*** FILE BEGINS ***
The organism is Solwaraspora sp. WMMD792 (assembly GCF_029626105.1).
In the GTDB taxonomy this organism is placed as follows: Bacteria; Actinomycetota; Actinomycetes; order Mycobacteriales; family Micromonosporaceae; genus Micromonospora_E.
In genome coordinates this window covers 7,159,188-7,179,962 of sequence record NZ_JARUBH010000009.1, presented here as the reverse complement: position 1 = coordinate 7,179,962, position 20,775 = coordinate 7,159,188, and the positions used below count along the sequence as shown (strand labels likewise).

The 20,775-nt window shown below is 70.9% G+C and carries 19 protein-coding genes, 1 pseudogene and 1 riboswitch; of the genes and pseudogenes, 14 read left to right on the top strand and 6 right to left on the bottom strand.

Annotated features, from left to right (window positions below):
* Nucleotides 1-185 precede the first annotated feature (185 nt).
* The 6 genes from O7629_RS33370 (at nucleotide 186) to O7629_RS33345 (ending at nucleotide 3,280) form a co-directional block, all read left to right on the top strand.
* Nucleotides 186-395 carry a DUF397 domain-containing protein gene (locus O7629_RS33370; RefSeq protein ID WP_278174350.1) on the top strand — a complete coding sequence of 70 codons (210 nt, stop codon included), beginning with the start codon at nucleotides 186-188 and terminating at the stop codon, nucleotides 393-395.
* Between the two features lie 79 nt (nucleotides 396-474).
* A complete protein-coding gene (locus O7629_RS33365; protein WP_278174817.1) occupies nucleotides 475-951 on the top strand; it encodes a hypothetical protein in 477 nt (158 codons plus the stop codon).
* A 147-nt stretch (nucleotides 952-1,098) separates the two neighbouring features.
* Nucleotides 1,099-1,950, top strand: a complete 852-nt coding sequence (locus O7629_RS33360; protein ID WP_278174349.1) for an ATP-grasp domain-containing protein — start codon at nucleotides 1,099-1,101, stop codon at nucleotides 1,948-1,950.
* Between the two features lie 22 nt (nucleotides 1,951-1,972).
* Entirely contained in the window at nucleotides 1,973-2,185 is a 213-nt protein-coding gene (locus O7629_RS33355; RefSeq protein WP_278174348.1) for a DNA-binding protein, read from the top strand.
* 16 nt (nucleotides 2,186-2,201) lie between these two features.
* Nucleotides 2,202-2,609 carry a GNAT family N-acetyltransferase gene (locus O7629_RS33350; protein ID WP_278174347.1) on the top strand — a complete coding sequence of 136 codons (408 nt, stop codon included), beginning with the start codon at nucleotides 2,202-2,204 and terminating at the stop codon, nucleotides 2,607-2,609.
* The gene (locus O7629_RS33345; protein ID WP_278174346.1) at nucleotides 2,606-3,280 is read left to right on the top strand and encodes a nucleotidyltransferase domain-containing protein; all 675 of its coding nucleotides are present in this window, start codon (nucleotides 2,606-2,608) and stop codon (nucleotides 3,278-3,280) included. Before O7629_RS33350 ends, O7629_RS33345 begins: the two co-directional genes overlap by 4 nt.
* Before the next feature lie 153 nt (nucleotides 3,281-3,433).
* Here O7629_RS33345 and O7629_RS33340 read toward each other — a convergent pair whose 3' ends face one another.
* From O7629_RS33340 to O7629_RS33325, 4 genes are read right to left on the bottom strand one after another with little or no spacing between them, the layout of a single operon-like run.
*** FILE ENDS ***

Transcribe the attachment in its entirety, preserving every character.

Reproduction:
The organism is Solwaraspora sp. WMMD792 (assembly GCF_029626105.1).
In the GTDB taxonomy this organism is placed as follows: Bacteria; Actinomycetota; Actinomycetes; order Mycobacteriales; family Micromonosporaceae; genus Micromonospora_E.
In genome coordinates this window covers 7,159,188-7,179,962 of sequence record NZ_JARUBH010000009.1, presented here as the reverse complement: position 1 = coordinate 7,179,962, position 20,775 = coordinate 7,159,188, and the positions used below count along the sequence as shown (strand labels likewise).

The 20,775-nt window shown below is 70.9% G+C and carries 19 protein-coding genes, 1 pseudogene and 1 riboswitch; of the genes and pseudogenes, 14 read left to right on the top strand and 6 right to left on the bottom strand.

Annotated features, from left to right (window positions below):
* Nucleotides 1-185 precede the first annotated feature (185 nt).
* The 6 genes from O7629_RS33370 (at nucleotide 186) to O7629_RS33345 (ending at nucleotide 3,280) form a co-directional block, all read left to right on the top strand.
* Nucleotides 186-395 carry a DUF397 domain-containing protein gene (locus O7629_RS33370; RefSeq protein ID WP_278174350.1) on the top strand — a complete coding sequence of 70 codons (210 nt, stop codon included), beginning with the start codon at nucleotides 186-188 and terminating at the stop codon, nucleotides 393-395.
* Between the two features lie 79 nt (nucleotides 396-474).
* A complete protein-coding gene (locus O7629_RS33365; protein WP_278174817.1) occupies nucleotides 475-951 on the top strand; it encodes a hypothetical protein in 477 nt (158 codons plus the stop codon).
* A 147-nt stretch (nucleotides 952-1,098) separates the two neighbouring features.
* Nucleotides 1,099-1,950, top strand: a complete 852-nt coding sequence (locus O7629_RS33360; protein ID WP_278174349.1) for an ATP-grasp domain-containing protein — start codon at nucleotides 1,099-1,101, stop codon at nucleotides 1,948-1,950.
* Between the two features lie 22 nt (nucleotides 1,951-1,972).
* Entirely contained in the window at nucleotides 1,973-2,185 is a 213-nt protein-coding gene (locus O7629_RS33355; RefSeq protein WP_278174348.1) for a DNA-binding protein, read from the top strand.
* 16 nt (nucleotides 2,186-2,201) lie between these two features.
* Nucleotides 2,202-2,609 carry a GNAT family N-acetyltransferase gene (locus O7629_RS33350; protein ID WP_278174347.1) on the top strand — a complete coding sequence of 136 codons (408 nt, stop codon included), beginning with the start codon at nucleotides 2,202-2,204 and terminating at the stop codon, nucleotides 2,607-2,609.
* The gene (locus O7629_RS33345; protein ID WP_278174346.1) at nucleotides 2,606-3,280 is read left to right on the top strand and encodes a nucleotidyltransferase domain-containing protein; all 675 of its coding nucleotides are present in this window, start codon (nucleotides 2,606-2,608) and stop codon (nucleotides 3,278-3,280) included. Before O7629_RS33350 ends, O7629_RS33345 begins: the two co-directional genes overlap by 4 nt.
* Before the next feature lie 153 nt (nucleotides 3,281-3,433).
* Here O7629_RS33345 and O7629_RS33340 read toward each other — a convergent pair whose 3' ends face one another.
* From O7629_RS33340 to O7629_RS33325, 4 genes are read right to left on the bottom strand one after another with little or no spacing between them, the layout of a single operon-like run.